Murray won the China Open on his last appearance, defeating Grigor Dimitrov in the final as he embarked on a late-season run which would see him rise to world no. 1 for the first time in his career, but has returned three years later in very different circumstances, vulnerable, ranked outside the top 500 and struggling to rebuild his game after January’s hip resurfacing, an operation which has liberated him from constant pain and given him a chance to prolong his playing days but leaves his future very much in doubt.
Each tournament Murray has played since returning to singles competition in August has seen him make some progress towards what he once was and the China Open has been no exception. After getting the first ATP Tour-level win of his comeback over Tennys Sandgren in Zhuhai last week, Murray got the best ATP Tour-level win of his comeback over world no. 13 Matteo Berrettini this week in Beijing, and followed it up by beating Cameron Norrie 7-6(6), 6-7(4), 6-1, winning consecutive ATP Tour-level matches for the first time since Shenzhen almost a year ago (and one of those wins had come via retirement – the last time Murray won back-to-back completed ATP Tour-level matches was Washington last July).
Beating Norrie clearly did not come easy, with Murray broken while serving for the first set and coming back from 2-5 down in the second only to lose it in a tie-break, but he dominated the third set in impressive style and perhaps most importantly survived the two-hour, 54-minute clash in one piece and (presumably) in shape to play Friday’s quarterfinals after a rest day.
‘I’m really tired,’ Murray admitted after closing out Wednesday’s victory. ‘That’s the first time I’ve had to do that since I came back… It’s something that I need to kind of get used to again, especially playing at this level and that intensity.
‘It was a good step for me. It’s great that I won the match. Whether I’d won or lost it, I was able to come out the following day and be competitive and play some good tennis. But obviously I’m happy I’ve got the day off tomorrow to recover.’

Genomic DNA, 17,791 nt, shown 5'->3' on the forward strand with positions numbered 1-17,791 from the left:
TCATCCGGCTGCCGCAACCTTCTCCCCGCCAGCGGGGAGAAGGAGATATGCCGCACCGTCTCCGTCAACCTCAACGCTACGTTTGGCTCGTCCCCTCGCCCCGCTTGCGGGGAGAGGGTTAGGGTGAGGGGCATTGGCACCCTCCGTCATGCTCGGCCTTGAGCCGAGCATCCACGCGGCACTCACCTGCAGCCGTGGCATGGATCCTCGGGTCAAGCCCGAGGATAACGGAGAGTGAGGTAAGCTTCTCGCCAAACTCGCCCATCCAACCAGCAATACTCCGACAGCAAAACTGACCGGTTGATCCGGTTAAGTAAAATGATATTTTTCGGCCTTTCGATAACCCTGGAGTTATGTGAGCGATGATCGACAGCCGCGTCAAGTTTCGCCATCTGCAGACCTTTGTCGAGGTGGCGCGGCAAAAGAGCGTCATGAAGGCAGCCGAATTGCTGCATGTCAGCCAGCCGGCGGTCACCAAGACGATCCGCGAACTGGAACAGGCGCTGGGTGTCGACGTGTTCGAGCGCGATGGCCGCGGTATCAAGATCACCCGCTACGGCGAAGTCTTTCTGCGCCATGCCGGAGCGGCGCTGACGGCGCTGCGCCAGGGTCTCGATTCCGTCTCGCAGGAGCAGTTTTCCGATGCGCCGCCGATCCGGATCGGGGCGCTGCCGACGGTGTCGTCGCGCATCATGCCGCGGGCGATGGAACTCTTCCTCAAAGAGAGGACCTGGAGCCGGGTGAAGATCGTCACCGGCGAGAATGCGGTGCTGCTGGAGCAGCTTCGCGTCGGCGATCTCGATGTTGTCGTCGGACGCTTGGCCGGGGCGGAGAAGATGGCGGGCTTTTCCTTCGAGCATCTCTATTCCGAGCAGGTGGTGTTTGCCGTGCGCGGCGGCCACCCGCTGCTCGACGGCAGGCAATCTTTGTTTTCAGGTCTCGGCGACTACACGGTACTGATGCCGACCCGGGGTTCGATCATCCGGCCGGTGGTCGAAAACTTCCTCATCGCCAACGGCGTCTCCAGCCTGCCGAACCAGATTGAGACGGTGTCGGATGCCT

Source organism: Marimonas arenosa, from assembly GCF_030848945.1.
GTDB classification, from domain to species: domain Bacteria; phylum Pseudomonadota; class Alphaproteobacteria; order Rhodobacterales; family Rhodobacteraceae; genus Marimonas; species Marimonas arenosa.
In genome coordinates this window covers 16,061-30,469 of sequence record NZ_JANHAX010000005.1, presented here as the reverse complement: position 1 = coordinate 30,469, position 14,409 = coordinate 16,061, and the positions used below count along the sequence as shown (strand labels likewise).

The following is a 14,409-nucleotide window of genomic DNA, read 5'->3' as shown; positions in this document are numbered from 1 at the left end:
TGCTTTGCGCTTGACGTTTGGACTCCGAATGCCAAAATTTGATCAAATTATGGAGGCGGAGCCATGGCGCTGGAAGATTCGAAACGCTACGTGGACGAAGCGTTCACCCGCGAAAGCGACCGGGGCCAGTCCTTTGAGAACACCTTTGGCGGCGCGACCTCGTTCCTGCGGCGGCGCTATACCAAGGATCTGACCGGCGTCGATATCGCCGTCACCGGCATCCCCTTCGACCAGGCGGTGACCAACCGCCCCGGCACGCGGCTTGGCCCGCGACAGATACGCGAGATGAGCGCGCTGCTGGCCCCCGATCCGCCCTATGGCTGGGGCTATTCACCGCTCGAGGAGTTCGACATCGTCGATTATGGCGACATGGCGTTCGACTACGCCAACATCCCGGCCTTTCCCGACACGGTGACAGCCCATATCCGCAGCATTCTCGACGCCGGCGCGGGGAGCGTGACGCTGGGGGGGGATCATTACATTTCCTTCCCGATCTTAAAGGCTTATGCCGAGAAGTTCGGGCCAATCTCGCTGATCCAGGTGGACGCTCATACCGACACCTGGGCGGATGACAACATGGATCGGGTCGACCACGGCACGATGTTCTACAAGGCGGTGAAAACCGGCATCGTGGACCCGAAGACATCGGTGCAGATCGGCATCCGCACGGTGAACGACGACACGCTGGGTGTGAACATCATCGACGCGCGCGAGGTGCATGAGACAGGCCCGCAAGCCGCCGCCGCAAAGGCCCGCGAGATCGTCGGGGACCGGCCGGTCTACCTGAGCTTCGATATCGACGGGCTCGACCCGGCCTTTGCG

Murray now looks to make the semifinals of an ATP Tour event for the first time since the 2017 French Open – and for his first win over a top-10 player since beating Kei Nishikori at the same tournament – as he takes on Thiem on Friday.
Quite apart from wanting to shake off a dismal little mini-run of results which has seen him crash out of the US Open in the first round against Thomas Fabbiano and lose to world no. 162 Emil Ruusuvori during a Davis Cup tie, Thiem has every incentive to want to do well in Beijing. Despite a season which has seen him reach his second French Open final and win a maiden Masters 1000 Series title at Indian Wells as well as snapping up titles in Barcelona and Kitzbuhel, Thiem still hasn’t secured his place at the Nitto ATP Finals, for which he is trying to qualify for the fourth straight year.
The Austrian is next in line to qualify for London, in fifth place behind the four qualified players (although he trails the qualified Daniil Medvedev by over 1,000 points), and can secure his place for sure by winning the China Open this week. Even if he doesn’t win the title, the deeper he goes at the 500-level event, the likelier it is that he will edge over the line at the Shanghai Masters next week, especially as other contenders fall away.
So despite the poor run of form he’s been on since getting ill after winning Kitzbuhel, and I include the Laver Cup in that where he went 1-1, Thiem has had plenty of motivation to get back to winning ways in Beijing and he has come through the draw in straightforward style so far, beating Richard Gasquet 6-4, 6-1 and Zhang Zhizhen 6-3, 6-3 to book his place in the quarterfinals.
Thiem’s Asian swing results are normally somewhere between non-existent and abysmal, so it’s a good sign that the Austrian is still in decent enough shape at this stage of the season to be getting wins at all – now can he make the semifinals of a hard-court event for the first time since winning Indian Wells?
Murray leads their head-to-head 2-1, having beaten Thiem ion hard courts in Rotterdam in 2015 and Miami in 2016 but lost their only subsequent encounter, which came on the clay of Barcelona in 2017. But these circumstances are, of course, exceptional. Murray has been moving and striking his forehand a lot better in his last few matches, but he’s still very far from his ‘usual’ form; Thiem isn’t exactly in the midst of a purple patch himself, but physically, surely, he will be able to bring far more resources to the court, and as a consequence book himself a place in the semifinals on Friday.
Murray vs Thiem China Open tennis is live from Beijing on Friday at 2.30pm local/7.30am BST
Murray vs Thiem tennis live streaming, preview and predictions – Murray faces top-10 player for the first time since surgery
Dominic Thiem tries to record his first victory over Andy Murray on hard courts as the two clash for a…
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